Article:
SolwayJones presents Hands, a group exhibition of photography, drawing, prints, sculpture and video featuring work by John Coplans, Suzy Lake, Bruce Nauman, Dane Picard, Alan Rath, June Wayne and Hannah Wilke. Hands opens December 6th with a reception for the artists 6 – 9 pm and will be on view through January 3rd, 2009.
Hands will include Double Hands, Front, and Hand, Spread Fingers, two self-portrait photographs from the 1980s by the late British photographer, poet, critic, and curator, John Coplans. In the artist’s own words, “I try to regard the body and mind as inseparable, a single field of human experience that encompasses the perceptual, the intellectual, and the pains and pleasures of memory”. Detroit-born and Toronto based photographer and performance artist Suzy Lake began exhibiting in the early seventies in Montreal. Working with the issues of identity, transformation and stereotype, Lake’s photographic series from 1999, She No Longer Stares Blankly, uses fragmented images taken from a performance work of the activity and focus of sweeping. Bruce Nauman’s Untitled etchings from 1994 use hands and fingers to communicate (sign) languages of space, touch and interconnectedness. Dane Picard’s digital videos of hand accumulations, Heard of Horses or Cheetah Hands run silently across the flat screen’s open landscape. Two sculptures from 1989 and 1991 by Oakland based sculptor Alan Rath explore the artist’s use of communicative gestures and humor by combining serial CRT monitors with computer-generated videos of spinning or wavering hands or digits counting with the works Wave and 4 O’clock.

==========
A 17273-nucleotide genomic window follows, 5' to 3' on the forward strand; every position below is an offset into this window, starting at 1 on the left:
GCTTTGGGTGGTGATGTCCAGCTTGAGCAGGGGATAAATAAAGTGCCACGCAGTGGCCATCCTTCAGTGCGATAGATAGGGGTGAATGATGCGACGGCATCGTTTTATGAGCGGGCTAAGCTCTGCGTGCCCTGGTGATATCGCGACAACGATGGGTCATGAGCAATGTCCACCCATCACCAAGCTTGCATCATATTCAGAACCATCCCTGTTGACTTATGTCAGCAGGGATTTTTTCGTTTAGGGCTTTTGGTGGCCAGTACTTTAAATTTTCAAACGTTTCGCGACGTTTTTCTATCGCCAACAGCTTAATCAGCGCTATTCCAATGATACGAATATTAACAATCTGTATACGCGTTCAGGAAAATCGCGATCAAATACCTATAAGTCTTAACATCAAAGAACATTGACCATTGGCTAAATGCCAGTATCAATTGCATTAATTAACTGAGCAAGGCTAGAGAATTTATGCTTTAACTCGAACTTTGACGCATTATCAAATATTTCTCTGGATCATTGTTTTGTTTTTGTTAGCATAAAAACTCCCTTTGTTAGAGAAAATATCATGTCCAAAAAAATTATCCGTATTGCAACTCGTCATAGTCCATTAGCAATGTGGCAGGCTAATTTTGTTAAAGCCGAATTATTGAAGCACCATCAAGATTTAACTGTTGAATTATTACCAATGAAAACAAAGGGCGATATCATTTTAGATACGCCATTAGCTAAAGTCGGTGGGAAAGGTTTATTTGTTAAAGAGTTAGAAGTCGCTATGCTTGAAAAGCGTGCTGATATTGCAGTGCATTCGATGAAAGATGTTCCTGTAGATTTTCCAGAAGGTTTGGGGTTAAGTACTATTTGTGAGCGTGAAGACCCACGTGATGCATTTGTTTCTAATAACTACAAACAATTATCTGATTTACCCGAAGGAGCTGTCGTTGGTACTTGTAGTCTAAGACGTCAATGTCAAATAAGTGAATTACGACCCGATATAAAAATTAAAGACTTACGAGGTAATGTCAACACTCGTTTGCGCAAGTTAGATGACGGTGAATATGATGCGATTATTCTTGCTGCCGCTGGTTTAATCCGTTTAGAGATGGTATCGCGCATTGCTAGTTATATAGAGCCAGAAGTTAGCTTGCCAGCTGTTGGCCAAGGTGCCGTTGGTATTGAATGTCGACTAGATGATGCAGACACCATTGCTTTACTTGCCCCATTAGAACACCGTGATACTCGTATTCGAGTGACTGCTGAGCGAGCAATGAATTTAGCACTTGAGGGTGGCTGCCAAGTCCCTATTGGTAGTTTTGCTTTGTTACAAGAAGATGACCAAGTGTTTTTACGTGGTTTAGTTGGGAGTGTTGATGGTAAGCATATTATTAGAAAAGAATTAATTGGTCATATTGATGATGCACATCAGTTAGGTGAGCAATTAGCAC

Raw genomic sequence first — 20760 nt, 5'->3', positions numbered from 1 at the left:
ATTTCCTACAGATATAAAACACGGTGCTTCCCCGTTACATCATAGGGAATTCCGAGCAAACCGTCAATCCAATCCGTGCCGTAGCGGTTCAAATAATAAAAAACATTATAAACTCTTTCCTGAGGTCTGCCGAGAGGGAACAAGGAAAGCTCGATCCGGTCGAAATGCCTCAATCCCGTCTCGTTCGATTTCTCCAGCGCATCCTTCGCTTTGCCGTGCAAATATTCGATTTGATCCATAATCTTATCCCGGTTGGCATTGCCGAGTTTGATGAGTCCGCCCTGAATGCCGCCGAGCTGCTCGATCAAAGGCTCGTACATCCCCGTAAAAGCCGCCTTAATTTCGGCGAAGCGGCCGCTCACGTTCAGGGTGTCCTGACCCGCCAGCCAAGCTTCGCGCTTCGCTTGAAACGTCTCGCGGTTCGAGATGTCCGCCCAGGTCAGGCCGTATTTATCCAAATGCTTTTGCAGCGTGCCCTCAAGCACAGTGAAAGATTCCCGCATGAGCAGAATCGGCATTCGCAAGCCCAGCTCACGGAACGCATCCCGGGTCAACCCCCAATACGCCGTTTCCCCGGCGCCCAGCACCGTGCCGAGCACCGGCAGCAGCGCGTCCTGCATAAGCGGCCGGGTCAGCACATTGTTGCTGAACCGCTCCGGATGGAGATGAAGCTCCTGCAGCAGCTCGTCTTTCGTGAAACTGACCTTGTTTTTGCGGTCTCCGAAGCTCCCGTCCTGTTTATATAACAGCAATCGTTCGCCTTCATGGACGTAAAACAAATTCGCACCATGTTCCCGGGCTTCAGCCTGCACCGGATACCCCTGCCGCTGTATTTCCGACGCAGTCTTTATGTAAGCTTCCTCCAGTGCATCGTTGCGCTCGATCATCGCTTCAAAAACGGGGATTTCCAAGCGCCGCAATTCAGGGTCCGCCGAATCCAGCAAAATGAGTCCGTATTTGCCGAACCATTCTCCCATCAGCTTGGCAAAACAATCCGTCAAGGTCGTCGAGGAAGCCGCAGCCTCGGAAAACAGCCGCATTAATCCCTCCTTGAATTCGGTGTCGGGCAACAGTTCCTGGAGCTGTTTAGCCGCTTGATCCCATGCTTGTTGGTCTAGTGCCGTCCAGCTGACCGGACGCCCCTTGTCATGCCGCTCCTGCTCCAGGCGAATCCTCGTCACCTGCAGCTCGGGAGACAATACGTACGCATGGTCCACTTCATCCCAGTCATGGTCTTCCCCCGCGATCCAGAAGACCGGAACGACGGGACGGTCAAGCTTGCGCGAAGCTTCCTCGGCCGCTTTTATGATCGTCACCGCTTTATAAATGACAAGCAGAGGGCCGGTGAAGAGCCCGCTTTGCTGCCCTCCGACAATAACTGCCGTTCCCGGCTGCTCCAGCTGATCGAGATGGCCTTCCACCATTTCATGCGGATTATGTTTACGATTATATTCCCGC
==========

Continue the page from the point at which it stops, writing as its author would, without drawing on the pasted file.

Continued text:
June Wayne called by Jorge de Sousa as “the incontestable pioneer of contemporary lithography” was born in Chicago in 1918. After living in New York City and working in the garment industry, she moved to Los Angeles in 1941. June Wayne founded Tamarind press in 1960. Since her first solo show at age seventeen, her curiosity about physical and biological sciences, from the genetic code to earthquakes, tsunamis and workings of the cosmos, has been a constant. Although known for her multiple talents (visual arts, writing and public speaking) it is her vast body of lithographs that have been the source of her widest critical recognition. The exhibition will concentrate on her important color lithographs known as The Visa Series. “The Visa Series relates closely to one of her central concerns, the identity of the individual within a world of cosmic, social, and genetic randomness.” The works in Wayne’s Visa Series are not only a form of self-portrait but as we can see from their variations, also a form of passport to other realms: a different galaxy, a tidal wave, and a concentration camp. They, like all her art, extend her alchemy from the material to the spiritual.” - Robert P. Conway, from the June Wayne Catalogue Raisonné
“The Visa idea is based on the fact that a fingerprint is unique to each of us, and therefore makes it easier to hunt us down. The fingerprint imprisons us a priori as far as the state is concerned. I thought that if you made the image very large, it would loom up like a planet or a mirage against the sky. They derive from my own fingerprints, but I changed them because I didn’t want anyone to be able to catch me. I was frightened by the Hitler era“.
- June Wayne
In 1974, Hannah Wilke created her first video, Gestures, a self-portrait work showing multiple gestural movements made by a series of facial expressions as the artist pulls and rubs her face with her hands. Gestures, like that of her sculpture made from chewing gum, latex or kneaded erasers, presents actions by the artist pressing her cheeks upward, pulling them out and slapping herself like a slab of clay. Other works to be included in Hands will be drawings from the Intra-Venus Series from the early 1990s.